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Contents
  1. D’Annunzio

D’Annunzio

Titan of earth and air,
Of Dante and Hugo the heir,
Stamped with an almighty Dare—
The gods of Valhalla salute thee!

Superman, demi-god, singer,
Gabrile, called the Light-bringer,
Anointed by Dionysiac finger—
Napoleon and Nelson salute thee!

Triumph of Force and Life,
Red Rose of Vision and Strife,
Spurning the reed and the fife—
The trumpets of Asgard salute thee!

Shoulder him up the stars
To the realm of the Avatars,
First-born of Venus and Mars!
The dead of the Marne salute thee!


From IMP: The Poetry of Benjamin DeCasseres.

IMP: The Poetry of Benjamin DeCasseres

http://shop.underworldamusements.net/product/imp-the-poetry-of-benjamin-decasseres

Ironist, Critic, Poet, Nietzschean, Anarch. Friend of H.L. Mencken, Charles Fort and relative of Spinoza. Published in periodicals ranging from the radical anarchist Liberty, to the mainstream Life, his work is now mostly lost and forgotten save a mention every decade or so by scholars or writers who have stumbled across him.
This volume contains the known poetry of Benjamin DeCasseres (1873-1945) outside of his ANATHEMA! Litanies of Negation. 129 poems in verse and prose, collected from two published volumes (The Shadow-Eater and Black Suns) and culled from dozens of periodicals over the first half of the 20th century.

IMP-COVER-600 IMP-COVER-600b
The Shadow-Eater destroyed my critical sense and begun its reconstruction.
—John Macey

Benjamin DeCasseres (is) the Pontius Pilate of America.
—H. L. Mencken

DeCasseres is the most savage, the most independent but often the most paradoxical and sometimes the most poetically obscure that I know.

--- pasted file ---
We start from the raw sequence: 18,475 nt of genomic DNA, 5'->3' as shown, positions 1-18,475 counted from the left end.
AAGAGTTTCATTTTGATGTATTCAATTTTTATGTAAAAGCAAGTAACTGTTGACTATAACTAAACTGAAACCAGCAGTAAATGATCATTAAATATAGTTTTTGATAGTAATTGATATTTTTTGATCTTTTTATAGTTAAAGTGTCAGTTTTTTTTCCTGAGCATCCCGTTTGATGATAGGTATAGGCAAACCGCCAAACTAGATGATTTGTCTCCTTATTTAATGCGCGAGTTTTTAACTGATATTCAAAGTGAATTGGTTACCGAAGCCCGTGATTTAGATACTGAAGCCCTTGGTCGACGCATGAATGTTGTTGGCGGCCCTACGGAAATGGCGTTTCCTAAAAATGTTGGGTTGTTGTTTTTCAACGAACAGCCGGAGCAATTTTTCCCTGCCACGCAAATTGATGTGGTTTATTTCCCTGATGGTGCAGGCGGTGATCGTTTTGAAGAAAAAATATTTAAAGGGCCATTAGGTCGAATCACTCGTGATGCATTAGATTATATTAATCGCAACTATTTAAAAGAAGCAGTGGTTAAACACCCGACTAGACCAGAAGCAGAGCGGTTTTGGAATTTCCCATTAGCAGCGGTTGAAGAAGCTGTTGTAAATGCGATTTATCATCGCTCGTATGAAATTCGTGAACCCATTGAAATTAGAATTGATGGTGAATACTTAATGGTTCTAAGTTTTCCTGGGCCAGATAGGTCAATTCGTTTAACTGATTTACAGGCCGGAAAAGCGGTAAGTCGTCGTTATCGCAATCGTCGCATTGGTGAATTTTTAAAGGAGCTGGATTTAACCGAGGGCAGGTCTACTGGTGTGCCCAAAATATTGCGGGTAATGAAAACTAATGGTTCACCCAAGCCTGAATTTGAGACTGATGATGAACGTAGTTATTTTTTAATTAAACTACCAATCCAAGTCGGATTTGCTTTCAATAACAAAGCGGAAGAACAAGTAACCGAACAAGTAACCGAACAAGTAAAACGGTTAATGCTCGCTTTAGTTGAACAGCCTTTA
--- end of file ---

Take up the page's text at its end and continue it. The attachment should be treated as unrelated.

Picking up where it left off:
—Remy de Gourmont

There is something Titanic in the way DeCasseres hurls his words at the universe… This merciless rebel who threatens the throne of God.
—Current Literature

The man who wrote The Shadow-Eater has been at Gethsemane and Armageddon.
—El Diario (Mexico City)

The philosophy of The Shadow-Eater will Outlast time itself.
—The Poetry Journal

Your essays are the poetry of utter philosophy… I have had the time of my life with all the magnificent stuff you sent me.
—Jack London

There is but one Benjamin DeCasseres. And he is perhaps the one living wonder of the literary world. It is fortunate that such an one must be born, that he cannot be made; especially that he cannot be imitated, for if every one wrote like DeCasseres readers would go mad. That he can keep in any semblance of thought-order such whirls of words is something to marvel at. Yet to read him once, twice, is to experience the greatest mental exhilaration.
—New York Times

No such poetry since Les Fleurs du Mal of Baudelaire.
—Carlo de Fornaro

He occupies a niche that is all his own and asks space to stand for no other man.
—The Nation

“…at last the masses arrive at Democracy! The divine right of kings has become the divine right of the masses. The crown has been taken from the head of the ass and glued on the head of the ape. We pass from an assocracy to an apeocracy”

“A catchword—Socialism, Progress, Democracy—has saved many a man from the gutter. A “sublime enthusiasm” differs in no respect from the exaltations of opium and alcohol, though the dreamer is infinitely more dangerous and asinine than the dipsomaniac and drug fiend. The drunkard enslaves himself only; the dogmatic enthusiasts always end by enslav­ing others. There is no maniac comparable to an active idealist.” – B.DeC

The Pacifist’s Breviary

If a fire breaks out in your house speak to it gently.
The universe is a product of non-resisting forces.
Time enough to learn to swim when the boat is going down.